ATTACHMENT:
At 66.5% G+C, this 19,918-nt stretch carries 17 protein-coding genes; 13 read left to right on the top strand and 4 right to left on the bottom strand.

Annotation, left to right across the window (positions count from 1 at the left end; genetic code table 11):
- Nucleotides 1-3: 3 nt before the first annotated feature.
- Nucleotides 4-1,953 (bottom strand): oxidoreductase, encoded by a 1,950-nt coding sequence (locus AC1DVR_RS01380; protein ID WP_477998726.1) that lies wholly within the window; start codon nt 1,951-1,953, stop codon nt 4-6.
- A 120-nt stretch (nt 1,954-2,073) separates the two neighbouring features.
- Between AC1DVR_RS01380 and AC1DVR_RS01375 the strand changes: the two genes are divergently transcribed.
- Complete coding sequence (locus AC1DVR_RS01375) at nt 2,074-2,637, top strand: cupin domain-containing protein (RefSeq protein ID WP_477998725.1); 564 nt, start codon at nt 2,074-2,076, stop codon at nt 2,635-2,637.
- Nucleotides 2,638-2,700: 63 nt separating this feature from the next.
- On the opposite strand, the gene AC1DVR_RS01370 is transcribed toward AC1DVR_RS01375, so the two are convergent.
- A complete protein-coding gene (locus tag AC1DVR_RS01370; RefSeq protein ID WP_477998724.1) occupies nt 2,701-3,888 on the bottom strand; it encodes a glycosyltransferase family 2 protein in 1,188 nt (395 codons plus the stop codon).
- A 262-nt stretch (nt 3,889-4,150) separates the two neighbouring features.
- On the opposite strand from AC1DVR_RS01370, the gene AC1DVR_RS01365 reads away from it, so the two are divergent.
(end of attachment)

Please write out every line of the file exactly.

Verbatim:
At 66.5% G+C, this 19,918-nt stretch carries 17 protein-coding genes; 13 read left to right on the top strand and 4 right to left on the bottom strand.

Annotation, left to right across the window (positions count from 1 at the left end; genetic code table 11):
- Nucleotides 1-3: 3 nt before the first annotated feature.
- Nucleotides 4-1,953 (bottom strand): oxidoreductase, encoded by a 1,950-nt coding sequence (locus AC1DVR_RS01380; protein ID WP_477998726.1) that lies wholly within the window; start codon nt 1,951-1,953, stop codon nt 4-6.
- A 120-nt stretch (nt 1,954-2,073) separates the two neighbouring features.
- Between AC1DVR_RS01380 and AC1DVR_RS01375 the strand changes: the two genes are divergently transcribed.
- Complete coding sequence (locus AC1DVR_RS01375) at nt 2,074-2,637, top strand: cupin domain-containing protein (RefSeq protein ID WP_477998725.1); 564 nt, start codon at nt 2,074-2,076, stop codon at nt 2,635-2,637.
- Nucleotides 2,638-2,700: 63 nt separating this feature from the next.
- On the opposite strand, the gene AC1DVR_RS01370 is transcribed toward AC1DVR_RS01375, so the two are convergent.
- A complete protein-coding gene (locus tag AC1DVR_RS01370; RefSeq protein ID WP_477998724.1) occupies nt 2,701-3,888 on the bottom strand; it encodes a glycosyltransferase family 2 protein in 1,188 nt (395 codons plus the stop codon).
- A 262-nt stretch (nt 3,889-4,150) separates the two neighbouring features.
- On the opposite strand from AC1DVR_RS01370, the gene AC1DVR_RS01365 reads away from it, so the two are divergent.